FOUR DOWNS: Weapons step up, QB sneak, Megatron effect and hitting the curveball

Posted Sep 22, 2013

Tim Twentyman highlights four keys from Detroit's 27-20 win at Washington.



Lions quarterback Matthew Stafford threw for 385 yards and two scores in Sunday’s 27-20 win in Washington.

He completed 25 passes to eight different receivers, as everyone got involved in the action. Even reserve receiver Kris Durham had a huge play. His 33-yard catch in the fourth quarter (his only catch of the game) set up a Stafford-to-Calvin Johnson 11-yard touchdown later on the drive that sealed the win.

Johnson finished with his typical stat line of seven catches (13 targets) for 115 yards and a touchdown, but it’s the contributions the Lions got from the other eight players – and Joique Bell in the running game – that made the difference on Sunday.

“It was great to see the ball flying around and see all the other receivers get a piece of the action,” Johnson said. “That was great. I think almost all the receivers had explosives today and that’s big for us. We need that.”

Last week, in a loss at Arizona, the Lions didn’t get those contributions.

Receiver Nate Burleson was a huge factor in the win. He had two big catches of 47 and 41 yards, respectively, and finished with six catches for 116 yards.

 “I’m very prideful in the fact that I’m not a No. 1 receiver. And I’m okay with it,” Burleson said after the game.

“I’m a backup dancer to Michael Jackson and the best in the business and I do take pride in it. When I’m able to take advantage of opportunities, it just makes me feel good.”

The Lions were without a big weapon in Reggie Bush, who was inactive because of a knee injury, but it really didn’t matter, and that has to be a huge confidence booster for this offense moving forward.

“We got contributions from a lot of guys,” head coach Jim Schwartz said. “(Tony) Scheffler had a big first down reception. Joique (Bell) ran the ball really hard and protected the football. Good in the passing game too. Everybody contributed to it too. That’s where we are at our best offensively.”



Maybe the biggest play in a game filled with many was the 4th-down-and-1 conversion with 4:47 remaining in the game. The Lions were at the Redskins 12-yard line, clinging to a 20-17 lead.

“I got in the huddle and asked (Dominic) Raiola what side he wanted to go to,” Stafford said. “He told me to go to the left and we shifted in and a little balance formation. I put my head down and told Joique to push me.”

Push him Joique did, and the Lions got their first down.

Two plays later, Stafford hit Johnson for an 11-yard touchdown that essentially sealed the game for the Lions.

It was a call Schwartz said he never thought second of.

“I've got confidence in the team,” Schwartz said. “Even if we don’t get it, which we’re not thinking about, but even if we don’t get it, we had good field position there and field goal still just ties the game. It wasn’t like we were up one or two.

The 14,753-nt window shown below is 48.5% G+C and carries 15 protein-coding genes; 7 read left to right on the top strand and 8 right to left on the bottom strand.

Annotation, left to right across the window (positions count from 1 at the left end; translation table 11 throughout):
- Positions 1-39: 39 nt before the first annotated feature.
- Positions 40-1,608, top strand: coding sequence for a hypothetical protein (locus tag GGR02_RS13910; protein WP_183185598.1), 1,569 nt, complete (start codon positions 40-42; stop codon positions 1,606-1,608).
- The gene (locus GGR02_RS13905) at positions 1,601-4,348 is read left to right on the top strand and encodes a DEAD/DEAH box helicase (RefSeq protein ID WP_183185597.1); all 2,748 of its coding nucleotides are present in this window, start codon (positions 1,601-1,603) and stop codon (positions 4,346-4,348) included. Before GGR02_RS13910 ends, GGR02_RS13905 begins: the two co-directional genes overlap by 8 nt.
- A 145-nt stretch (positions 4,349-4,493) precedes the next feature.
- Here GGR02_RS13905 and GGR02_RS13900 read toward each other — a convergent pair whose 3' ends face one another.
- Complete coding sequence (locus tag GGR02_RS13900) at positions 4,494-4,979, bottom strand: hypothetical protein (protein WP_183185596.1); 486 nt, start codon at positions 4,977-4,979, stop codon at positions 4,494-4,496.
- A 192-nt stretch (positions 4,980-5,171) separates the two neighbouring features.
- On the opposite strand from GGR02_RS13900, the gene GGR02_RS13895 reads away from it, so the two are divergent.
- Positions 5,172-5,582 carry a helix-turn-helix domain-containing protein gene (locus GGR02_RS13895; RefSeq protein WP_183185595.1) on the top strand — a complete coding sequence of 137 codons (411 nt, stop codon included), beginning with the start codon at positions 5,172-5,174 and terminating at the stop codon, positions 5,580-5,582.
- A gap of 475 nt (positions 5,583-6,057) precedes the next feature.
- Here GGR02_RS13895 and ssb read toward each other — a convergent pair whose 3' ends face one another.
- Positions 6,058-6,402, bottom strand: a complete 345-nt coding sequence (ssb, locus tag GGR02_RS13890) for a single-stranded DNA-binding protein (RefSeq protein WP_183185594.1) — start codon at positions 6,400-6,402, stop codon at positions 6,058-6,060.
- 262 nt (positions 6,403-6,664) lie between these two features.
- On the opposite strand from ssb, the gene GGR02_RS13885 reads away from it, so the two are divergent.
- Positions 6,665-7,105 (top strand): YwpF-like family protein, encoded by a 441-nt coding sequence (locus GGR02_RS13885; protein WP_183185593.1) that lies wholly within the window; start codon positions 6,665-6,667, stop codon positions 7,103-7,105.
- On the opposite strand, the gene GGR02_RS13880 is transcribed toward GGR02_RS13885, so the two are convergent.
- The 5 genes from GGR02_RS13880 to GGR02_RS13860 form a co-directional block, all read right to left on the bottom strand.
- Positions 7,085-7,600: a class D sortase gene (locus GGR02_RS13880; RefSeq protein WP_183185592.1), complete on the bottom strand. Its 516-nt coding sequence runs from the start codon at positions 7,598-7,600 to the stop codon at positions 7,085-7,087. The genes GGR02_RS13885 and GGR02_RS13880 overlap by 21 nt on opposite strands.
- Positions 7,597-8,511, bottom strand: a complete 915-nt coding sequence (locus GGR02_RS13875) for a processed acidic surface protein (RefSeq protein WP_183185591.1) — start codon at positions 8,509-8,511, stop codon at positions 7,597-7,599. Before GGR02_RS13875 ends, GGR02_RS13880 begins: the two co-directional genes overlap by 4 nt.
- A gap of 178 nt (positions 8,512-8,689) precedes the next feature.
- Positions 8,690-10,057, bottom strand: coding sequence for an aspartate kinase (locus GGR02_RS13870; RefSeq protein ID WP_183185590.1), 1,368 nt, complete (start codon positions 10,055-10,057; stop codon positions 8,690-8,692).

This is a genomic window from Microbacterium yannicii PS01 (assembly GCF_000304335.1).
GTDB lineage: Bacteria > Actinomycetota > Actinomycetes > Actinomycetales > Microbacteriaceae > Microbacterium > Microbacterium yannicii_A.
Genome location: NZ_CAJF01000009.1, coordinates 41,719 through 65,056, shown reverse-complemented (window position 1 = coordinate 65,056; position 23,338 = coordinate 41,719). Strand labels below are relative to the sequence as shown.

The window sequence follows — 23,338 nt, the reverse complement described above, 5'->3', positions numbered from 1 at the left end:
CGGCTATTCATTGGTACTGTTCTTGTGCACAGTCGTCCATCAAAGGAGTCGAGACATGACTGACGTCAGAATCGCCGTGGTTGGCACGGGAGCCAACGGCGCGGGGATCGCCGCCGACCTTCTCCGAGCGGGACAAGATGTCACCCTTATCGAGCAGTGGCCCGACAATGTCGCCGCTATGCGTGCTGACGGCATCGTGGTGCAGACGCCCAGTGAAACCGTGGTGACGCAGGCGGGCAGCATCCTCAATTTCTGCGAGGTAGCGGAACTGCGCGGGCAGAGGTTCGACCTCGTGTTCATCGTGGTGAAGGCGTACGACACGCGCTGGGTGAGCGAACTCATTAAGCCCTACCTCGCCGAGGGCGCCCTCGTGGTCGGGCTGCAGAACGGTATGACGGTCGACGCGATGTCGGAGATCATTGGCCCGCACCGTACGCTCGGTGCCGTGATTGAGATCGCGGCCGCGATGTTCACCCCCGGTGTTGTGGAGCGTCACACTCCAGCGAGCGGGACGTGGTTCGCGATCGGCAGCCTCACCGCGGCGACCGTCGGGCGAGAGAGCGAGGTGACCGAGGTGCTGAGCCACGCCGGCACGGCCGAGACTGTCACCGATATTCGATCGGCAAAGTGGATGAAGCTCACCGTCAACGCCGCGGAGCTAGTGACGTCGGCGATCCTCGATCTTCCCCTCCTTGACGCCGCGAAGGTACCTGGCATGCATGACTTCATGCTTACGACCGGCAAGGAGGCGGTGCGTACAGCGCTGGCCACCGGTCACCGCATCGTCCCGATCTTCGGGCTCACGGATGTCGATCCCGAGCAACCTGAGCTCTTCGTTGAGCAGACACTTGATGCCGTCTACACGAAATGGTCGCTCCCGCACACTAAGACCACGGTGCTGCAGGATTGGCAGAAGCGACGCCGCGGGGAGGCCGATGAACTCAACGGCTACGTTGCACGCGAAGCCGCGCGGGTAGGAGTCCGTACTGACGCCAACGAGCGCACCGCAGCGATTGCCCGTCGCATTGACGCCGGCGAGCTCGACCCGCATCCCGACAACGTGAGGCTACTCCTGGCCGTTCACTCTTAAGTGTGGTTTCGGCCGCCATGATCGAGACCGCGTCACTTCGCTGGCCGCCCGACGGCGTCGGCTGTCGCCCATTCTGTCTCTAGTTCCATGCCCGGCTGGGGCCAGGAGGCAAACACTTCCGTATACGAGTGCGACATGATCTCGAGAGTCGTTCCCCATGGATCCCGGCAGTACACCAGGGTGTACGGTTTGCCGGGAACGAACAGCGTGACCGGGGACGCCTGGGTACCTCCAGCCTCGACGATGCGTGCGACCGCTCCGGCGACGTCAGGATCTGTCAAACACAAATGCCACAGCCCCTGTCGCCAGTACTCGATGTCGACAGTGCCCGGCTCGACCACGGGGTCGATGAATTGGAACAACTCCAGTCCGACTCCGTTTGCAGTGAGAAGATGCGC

“The next situation we probably would have gone for a field goal right there, but that was as big as of a play as there was. Matt (Stafford) did a great job finding that thing and picked that up. We executed well on a lot of areas. Their defense made it really tough on us. They blitzed all day and they made their plays. We made ours. They had a gutsy performance too. It was certainly not easy.”



The 11-yard touchdown pass from Stafford to Johnson doesn’t happen for most teams in the NFL because the Redskins played it about as well as a defense can.

“They had like the perfect coverage on for that play,” Stafford said. “I got DeAngelo (Hall) to kind of, he was supposed to play outside, but I got him to bite on the arrow.

“I just tried to let Calvin work the windows on the inside. It’s not the perfect play for that kind of coverage. They had probably the right call on. We just made a play.”

Call it the “Calvin Johnson Effect”.

Sometimes, no matter how well a defense is schemed to stop Calvin Johnson, the league’s best receiver can still make a play.

“I figured somebody would be there to bang me right when I caught it,” Johnson said. “Or I figured the safety would try to come down in there. Matt just whipped it in there.

“We had the slant on right there. I figured that DeAngelo would be ready for it. I saw the safety stepping out wide, so I figured he would have come down on it. Matt stayed with me. I saw his eyes. I guess he saw the second window before I did and I just kept on moving in. And he hit me.”



Like he does every week for an opponent, Stafford studied up on the Redskins and thought he had a pretty good idea of what Redskins defensive coordinator Jim Haslett was going to throw at him.

Then he got the curveball.

“To tell you the truth, on film they had run all trap and zone blitzes and today it was all man blitzes so it was totally different,” Stafford said after the game.

“They played five base down lineman the whole game, five d-linemen the whole game. This was totally different than what we thought we were going to get."

And yet, Stafford, offensive coordinator Scott Linehan and the entire offense was able to adjust on the fly and record 441 yards of offense. Even without the overhead pictures, which weren’t available on the Lions sideline for the first half because of a malfunction to the equipment.

“It was a big mix up and the fact that we didn’t have pictures to look at through the first half, I don’t know what happened,” Stafford said.

“Maybe it was just somebody shut them off, I’m not really sure. It’s the struggle of playing on the road. We were trying to piece together what we were seeing out there. It was a lot different than what we had been seeing on film.”